Yes. I’ve joined them. The ranks of those peculiar tele-vegetarians…
I cut cable.
And I don’t mean I’ve taken Rob Lowe’s now off-the-air advice and gotten Direct TV. I mean my television is now provided by Netflix, Hulu and, to a lesser extent, Amazon Prime. I’m not saying it’s been a perfect transition. I find myself aching to catch the final season of Mad Men, paying to see the very last three episodes of The Americans and reconsidering my choice for when Halt and Catch Fire returns.
The only guys who really monopolize their material is HBO, and even that’s primarily because of Game of Thrones. True Detective might join that list of too-good-to-give-away TV, but its anthological nature can make each season independently hit or miss. It’s going to take some serious work for Colin Farrell, Rachel McAdams and Vince Vaughn to pull together something of the caliber of Matthew McConaughey and Woody Harrelson.
I’m not saying they can’t, but nihilist Rust Cohle has some very big shoes to fill as a complex and deep character. I actually look more forward to True Detective than Game of Thrones, in that with the latter I’ll always have the books. The former? Well, there’s plenty of pulp detective fiction out there, but there’s still nothing quite like it.
Oh yes. And then there’s House of Cards season 3. I got delayed in finishing it by a few weeks, and part of me knew that something was strange when the internet wasn’t quite as abuzz about it. Without spoilers, the season just wasn’t as popping as the previous two. Maybe it was because Frank Underwood’s new position as the president put him on the defensive more, and limited the scope of what he can accomplish for himself. I was delighted that a certain character makes a return, and he adds dimension and intrigue of his own. But Frank seems to be missing his bite, and when he tries to reclaim it, circumstances go badly. The ending was somehow lackluster too. I’m sure things will improve next season but we will see.
Which brings us to the jewel of the day. Marvel’s Daredevil. Relax. I have no spoilers to give away as I’m only four episodes into it. While I’ve seen enough to raise some talking points, the 13 almost-hour installments are a lot to absorb all at once. And to my surprise (and delight), they were considerably more dark than anything I’ve seen Marvel try on the screen. But be forewarned: Someone once said that although the series is darker, it is still supposed to be family friendly.
Whoever said that lied.
Daredevil has moments of gore, a little cussing, and more strongly eludes to sex. If themes were best described in colors, then Batman: The Animated Series is black and light grey, and Dexter is red. Daredevil as a series tends to blend those colors, but also lacks Dexter Morgan’s deadpan narration to lighten the mood and Batman’s resources. In fact, Batman is an interesting comparison in that topically he and Daredevil sound similar (orphans, willingly choose to fight crime, secret identities) but in every detail the two heroes are so unrelated.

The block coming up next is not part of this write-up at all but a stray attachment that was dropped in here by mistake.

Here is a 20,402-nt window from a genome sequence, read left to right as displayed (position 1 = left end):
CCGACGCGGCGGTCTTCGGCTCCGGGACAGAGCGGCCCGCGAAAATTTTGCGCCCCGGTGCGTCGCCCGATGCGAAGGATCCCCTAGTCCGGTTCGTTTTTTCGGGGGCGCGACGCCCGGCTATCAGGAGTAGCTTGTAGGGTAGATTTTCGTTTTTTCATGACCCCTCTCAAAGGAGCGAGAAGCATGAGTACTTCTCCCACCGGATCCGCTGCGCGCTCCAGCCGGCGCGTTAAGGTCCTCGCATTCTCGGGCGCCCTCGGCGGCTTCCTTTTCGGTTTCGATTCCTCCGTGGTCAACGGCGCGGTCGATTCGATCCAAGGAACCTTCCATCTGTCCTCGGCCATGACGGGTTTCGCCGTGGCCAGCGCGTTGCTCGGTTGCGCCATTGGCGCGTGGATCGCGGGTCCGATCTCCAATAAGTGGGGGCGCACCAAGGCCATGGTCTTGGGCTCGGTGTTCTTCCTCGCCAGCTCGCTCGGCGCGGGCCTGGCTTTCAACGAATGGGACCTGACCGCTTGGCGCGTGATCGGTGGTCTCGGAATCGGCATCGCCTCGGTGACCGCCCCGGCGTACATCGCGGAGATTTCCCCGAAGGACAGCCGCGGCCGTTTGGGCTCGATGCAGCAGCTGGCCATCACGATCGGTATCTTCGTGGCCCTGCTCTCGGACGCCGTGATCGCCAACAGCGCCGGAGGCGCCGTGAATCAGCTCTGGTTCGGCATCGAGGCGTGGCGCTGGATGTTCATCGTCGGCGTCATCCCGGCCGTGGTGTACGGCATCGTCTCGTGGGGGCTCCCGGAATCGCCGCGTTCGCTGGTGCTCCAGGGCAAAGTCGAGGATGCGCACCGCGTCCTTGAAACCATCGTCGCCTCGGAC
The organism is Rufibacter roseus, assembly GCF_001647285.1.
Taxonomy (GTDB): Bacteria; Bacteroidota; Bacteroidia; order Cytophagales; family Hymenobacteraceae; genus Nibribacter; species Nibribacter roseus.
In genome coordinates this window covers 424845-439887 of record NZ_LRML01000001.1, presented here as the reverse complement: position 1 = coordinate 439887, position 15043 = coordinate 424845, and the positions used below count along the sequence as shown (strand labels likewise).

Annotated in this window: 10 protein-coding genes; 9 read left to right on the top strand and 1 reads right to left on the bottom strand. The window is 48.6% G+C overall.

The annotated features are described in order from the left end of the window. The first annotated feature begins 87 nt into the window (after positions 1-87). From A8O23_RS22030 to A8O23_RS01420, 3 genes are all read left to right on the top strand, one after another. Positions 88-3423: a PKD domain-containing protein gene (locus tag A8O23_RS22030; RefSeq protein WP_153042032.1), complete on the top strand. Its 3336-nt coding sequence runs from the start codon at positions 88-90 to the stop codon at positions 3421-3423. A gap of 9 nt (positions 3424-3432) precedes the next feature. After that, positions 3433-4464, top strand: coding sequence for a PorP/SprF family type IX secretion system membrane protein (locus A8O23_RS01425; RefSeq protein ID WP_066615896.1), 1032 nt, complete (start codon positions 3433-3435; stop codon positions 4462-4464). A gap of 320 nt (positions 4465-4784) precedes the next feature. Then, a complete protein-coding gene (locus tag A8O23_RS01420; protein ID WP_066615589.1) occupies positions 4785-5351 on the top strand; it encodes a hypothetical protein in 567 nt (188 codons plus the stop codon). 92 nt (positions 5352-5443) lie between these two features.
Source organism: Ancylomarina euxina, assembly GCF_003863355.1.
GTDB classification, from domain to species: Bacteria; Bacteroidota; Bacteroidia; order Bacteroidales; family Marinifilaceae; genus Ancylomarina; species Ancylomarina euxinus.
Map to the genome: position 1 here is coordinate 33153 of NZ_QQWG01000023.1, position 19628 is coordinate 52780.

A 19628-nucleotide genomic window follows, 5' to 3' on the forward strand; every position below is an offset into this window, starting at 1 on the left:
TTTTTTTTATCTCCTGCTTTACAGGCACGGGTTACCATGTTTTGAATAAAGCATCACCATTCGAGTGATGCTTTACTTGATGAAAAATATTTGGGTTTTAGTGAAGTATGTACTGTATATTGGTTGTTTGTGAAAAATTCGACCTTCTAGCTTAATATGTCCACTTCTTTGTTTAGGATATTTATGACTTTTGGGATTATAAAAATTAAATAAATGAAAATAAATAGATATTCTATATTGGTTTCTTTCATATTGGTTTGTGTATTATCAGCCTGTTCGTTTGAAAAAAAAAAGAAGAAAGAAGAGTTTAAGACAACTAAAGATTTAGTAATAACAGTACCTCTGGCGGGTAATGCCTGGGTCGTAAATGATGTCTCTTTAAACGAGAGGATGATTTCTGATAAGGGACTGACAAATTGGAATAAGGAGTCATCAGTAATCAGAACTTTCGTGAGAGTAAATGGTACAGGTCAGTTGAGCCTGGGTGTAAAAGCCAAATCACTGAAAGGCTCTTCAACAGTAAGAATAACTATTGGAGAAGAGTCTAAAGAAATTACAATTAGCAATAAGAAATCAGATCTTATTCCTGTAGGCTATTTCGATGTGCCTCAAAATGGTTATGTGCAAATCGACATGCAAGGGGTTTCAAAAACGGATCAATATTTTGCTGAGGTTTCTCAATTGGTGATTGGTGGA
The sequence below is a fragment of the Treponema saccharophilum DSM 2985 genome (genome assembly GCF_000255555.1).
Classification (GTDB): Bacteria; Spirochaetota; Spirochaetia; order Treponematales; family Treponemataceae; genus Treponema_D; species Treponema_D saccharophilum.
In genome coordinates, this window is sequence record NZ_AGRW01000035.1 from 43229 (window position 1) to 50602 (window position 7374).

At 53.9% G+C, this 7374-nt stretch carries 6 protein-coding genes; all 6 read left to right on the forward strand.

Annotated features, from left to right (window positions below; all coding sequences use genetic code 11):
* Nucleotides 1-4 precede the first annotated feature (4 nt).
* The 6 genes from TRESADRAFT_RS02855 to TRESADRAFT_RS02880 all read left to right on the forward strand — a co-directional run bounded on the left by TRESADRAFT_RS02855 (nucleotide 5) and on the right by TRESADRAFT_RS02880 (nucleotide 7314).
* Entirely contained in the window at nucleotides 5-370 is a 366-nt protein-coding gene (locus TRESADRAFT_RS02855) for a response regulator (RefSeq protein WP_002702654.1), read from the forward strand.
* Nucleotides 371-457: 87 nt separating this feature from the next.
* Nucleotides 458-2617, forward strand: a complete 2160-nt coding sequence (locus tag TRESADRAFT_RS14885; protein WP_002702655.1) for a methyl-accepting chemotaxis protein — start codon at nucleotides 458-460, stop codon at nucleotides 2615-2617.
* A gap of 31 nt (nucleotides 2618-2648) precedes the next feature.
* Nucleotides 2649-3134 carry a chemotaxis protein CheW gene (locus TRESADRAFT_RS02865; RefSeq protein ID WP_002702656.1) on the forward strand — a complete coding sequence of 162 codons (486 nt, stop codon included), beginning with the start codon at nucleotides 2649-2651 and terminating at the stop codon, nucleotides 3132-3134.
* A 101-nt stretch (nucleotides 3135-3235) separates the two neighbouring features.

If there’s one truth about superheroes that Marvel has acknowledged very well, it’s that they are not going to always be on the same page in terms of power. A God of Thunder or a billionaire in a flying armored suit are going to handle a very different set of worldly problems. Daredevil, aka Matt Murdock, isn’t on their level. In combat, his powers are useful much more conditionally useful. Murdock struggles with street soldiers, and doesn’t always come out on top of his fights. However, Daredevil’s heightened senses make for greater story telling due to the application of his gifts for investigation. And that’s the true strength of Daredevil as a television series over yet another summer blockbuster.
I have to admire a few things about Daredevil as a character. Matt Murdock, curiously enough, is religious. Roman Catholic. It’s a strong trait of his that sets him apart from almost all the other characters in the Marvel universe. He doesn’t seem to go full The Boondock Saints on us, but it sets strong tones that make him unique. He’s also blind, which effects how people treat and react to him. And at least in the original comics, his disability was an interesting, pitying element that strongly influenced his relationships, particularly with his secretary Karen Paige.
There are two factors that bug me. Again, I’m only four episodes into the series, and I get that this is a kind of slow roast, fragmented origin story so there are still things Murdock is trying to figure out. Daredevil has a hard ass attitude to criminals, I understand. But there is truly a devil-may-care attitude when it comes to the risk he poses on their lives. In the comics, the Punisher eventually challenges his morality, and the results don’t paint a clear picture. Batman has rules, and these rules made for an incredible movie. I don’t know whether this is supposed to be a set detail for Daredevil, or if it’s an issue that Murdock is going wrestle with himself over. Scenes suggest that it is, but we’ll see.
The other problem I have is proportion. The directors could seriously cut 60 seconds of action and instead use that minute to let the emotions of some moments sink in a little bit, and the show would be perfect. Most of the series’ violence occurs via fistfights that take a while, and seem to go over some allotment of time of being interesting. It’s Marvel, so there is an expectation of pulpy violence. But a good fight on television should reveal something or change the story in some regard.
There’s quite a bit more I could discuss, particularly Vincent D’Onofrio’s incredible performance as the Kingpin. But I think it’s all something to return to later once I’ve finished the series.